Thumb drives- I echo Dave, why would you chance it with a drive with moving parts?

Tudor "Ted" Jelescu
Senior VFX Artist


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Joseph W. Bourke
Re: Overseas standards - shipping drive
on Apr 12, 2011 at 4:40:53 pm

Thanks guys -

The thumb drive was the direction I was leaning, because of the moving parts issue. I can get a 36GB thumb drive for about 49 bucks at Best Buy - my secondary plan was the cheapskate in me thinking - why buy 36GB for 49 bucks when I can buy 500GB for the same price? It's pretty hard to break a thumb drive!

Joe Bourke
Owner/Creative Director
Bourke Media
http://www.bourkemedia.com


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Walter Soyka
Re: Overseas standards - shipping drive
on Apr 12, 2011 at 5:09:46 pm

[Joseph W. Bourke] "The thumb drive was the direction I was leaning, because of the moving parts issue. I can get a 36GB thumb drive for about 49 bucks at Best Buy - my secondary plan was the cheapskate in me thinking - why buy 36GB for 49 bucks when I can buy 500GB for the same price? It's pretty hard to break a thumb drive!"

Physical shock won't break a thumb drive -- but electrostatic shock could. It might be worthwhile to ship it in an anti-static bag.

Walter Soyka
Principal & Designer at Keen Live
Motion Graphics, Widescreen Events, Presentation Design, and Consulting
RenderBreak Blog - What I'm thinking when my workstation's thinking
Creative Cow Forum Host: Live & Stage Events


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Jason Brown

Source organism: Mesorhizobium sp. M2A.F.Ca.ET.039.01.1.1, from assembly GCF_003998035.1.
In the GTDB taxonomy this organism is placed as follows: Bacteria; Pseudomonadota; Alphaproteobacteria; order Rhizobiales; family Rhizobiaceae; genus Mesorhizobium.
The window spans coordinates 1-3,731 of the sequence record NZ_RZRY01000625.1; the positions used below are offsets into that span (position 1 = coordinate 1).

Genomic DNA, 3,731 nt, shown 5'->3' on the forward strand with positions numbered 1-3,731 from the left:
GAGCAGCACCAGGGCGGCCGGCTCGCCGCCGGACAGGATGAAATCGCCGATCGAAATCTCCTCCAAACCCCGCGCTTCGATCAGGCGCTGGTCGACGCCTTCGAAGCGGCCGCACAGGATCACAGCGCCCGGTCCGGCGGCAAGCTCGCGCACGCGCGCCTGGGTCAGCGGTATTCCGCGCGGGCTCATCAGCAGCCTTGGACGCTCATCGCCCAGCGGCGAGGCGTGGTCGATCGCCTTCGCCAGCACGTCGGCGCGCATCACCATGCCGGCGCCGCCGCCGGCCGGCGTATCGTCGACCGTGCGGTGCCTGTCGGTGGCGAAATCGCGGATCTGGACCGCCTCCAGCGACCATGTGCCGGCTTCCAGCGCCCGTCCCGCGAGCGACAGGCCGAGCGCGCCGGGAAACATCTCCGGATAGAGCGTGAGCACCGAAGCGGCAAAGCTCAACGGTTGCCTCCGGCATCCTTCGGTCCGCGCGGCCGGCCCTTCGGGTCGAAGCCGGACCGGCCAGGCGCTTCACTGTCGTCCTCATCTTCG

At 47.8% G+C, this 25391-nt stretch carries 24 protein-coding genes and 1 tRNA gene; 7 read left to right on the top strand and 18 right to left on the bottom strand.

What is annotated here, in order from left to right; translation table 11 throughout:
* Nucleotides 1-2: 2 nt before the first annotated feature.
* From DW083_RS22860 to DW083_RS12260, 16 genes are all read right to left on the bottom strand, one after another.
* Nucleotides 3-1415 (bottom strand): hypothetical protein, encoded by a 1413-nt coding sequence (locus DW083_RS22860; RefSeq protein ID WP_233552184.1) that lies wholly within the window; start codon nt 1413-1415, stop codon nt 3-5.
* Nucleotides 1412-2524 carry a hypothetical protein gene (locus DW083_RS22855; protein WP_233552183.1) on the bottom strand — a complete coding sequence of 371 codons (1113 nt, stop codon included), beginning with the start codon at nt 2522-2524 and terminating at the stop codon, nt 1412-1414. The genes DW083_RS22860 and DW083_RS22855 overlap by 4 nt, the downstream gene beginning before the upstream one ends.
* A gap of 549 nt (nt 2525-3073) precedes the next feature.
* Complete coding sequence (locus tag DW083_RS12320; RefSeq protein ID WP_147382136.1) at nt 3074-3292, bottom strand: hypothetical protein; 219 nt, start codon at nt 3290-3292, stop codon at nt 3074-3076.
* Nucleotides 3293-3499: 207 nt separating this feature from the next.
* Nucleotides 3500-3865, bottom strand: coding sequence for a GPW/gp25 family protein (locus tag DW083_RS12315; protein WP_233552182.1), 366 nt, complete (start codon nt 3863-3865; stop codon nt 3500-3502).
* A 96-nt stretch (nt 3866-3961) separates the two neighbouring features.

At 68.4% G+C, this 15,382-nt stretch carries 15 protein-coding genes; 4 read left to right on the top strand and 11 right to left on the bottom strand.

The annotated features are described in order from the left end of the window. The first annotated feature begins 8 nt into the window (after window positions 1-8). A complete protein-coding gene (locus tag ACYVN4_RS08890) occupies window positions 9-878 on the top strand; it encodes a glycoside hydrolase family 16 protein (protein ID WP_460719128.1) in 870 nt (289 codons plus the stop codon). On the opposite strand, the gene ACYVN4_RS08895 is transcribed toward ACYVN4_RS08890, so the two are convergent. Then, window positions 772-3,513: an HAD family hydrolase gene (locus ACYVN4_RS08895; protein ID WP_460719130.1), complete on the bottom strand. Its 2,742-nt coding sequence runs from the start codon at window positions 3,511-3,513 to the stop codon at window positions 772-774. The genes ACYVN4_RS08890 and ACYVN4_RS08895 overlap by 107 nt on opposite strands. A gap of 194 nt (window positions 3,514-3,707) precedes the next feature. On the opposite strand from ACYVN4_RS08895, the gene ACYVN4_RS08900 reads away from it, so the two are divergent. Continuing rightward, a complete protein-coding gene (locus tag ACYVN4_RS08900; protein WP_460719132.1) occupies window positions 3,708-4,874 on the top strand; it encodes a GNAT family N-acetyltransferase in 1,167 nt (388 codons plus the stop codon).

Re: Overseas standards - shipping drive
on Apr 12, 2011 at 5:11:17 pm

I understand the "spinning parts" argument, but keep in mind that we use them EVERYDAY, they support our entire industry, and many others...I don't like to vilify things unnecessarily ... I personally think it's a non-issue, it's like arguing not to go outside because u could get hit by a car :)


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Dave LaRonde
Re: Overseas standards - shipping drive
on Apr 12, 2011 at 6:01:39 pm

Joe, you ought to know this even though I don't -- do data Blu-Ray discs exist, or are they figments of my imagination?

Dave LaRonde
Sr. Promotion Producer
KCRG-TV (ABC) Cedar Rapids, IA


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Joseph W. Bourke
Re: Overseas standards - shipping drive
on Apr 12, 2011 at 11:09:42 pm

Yes, Dave, there is a Blu-Ray data disc. I've thought of using it for just the purpose I asked about in this thread, however, blu-ray drives seem to be as rare as hens' teeth with my client base. I have never been asked to deliver on Blu-Ray, so I haven't bothered to purchase a burner yet. As the price drops, I probably will give it a second thought.

My local problems have just been solved in terms of backup. I just bought a Drobo 2nd generation 4-drive unit with 8TB of storage. That ought to get me through at least a year of projects. I've only had it a few days, but it's ridiculously easy to set up, and brainless to operate.

Joe Bourke
Owner/Creative Director
Bourke Media
http://www.bourkemedia.com


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Dave Johnson
Re: Overseas standards - shipping drive
on Apr 12, 2011 at 6:57:15 pm

I'm with the other guys ... thumb drives all the way ...

much harder to break
much cheaper to ship
avoids the power conversion issue altogether

By the way, yes Blu-Ray data discs do exists ... easier to get broken during shipping than a thumb drive though ... and assumes the recipient will be able to read the discs.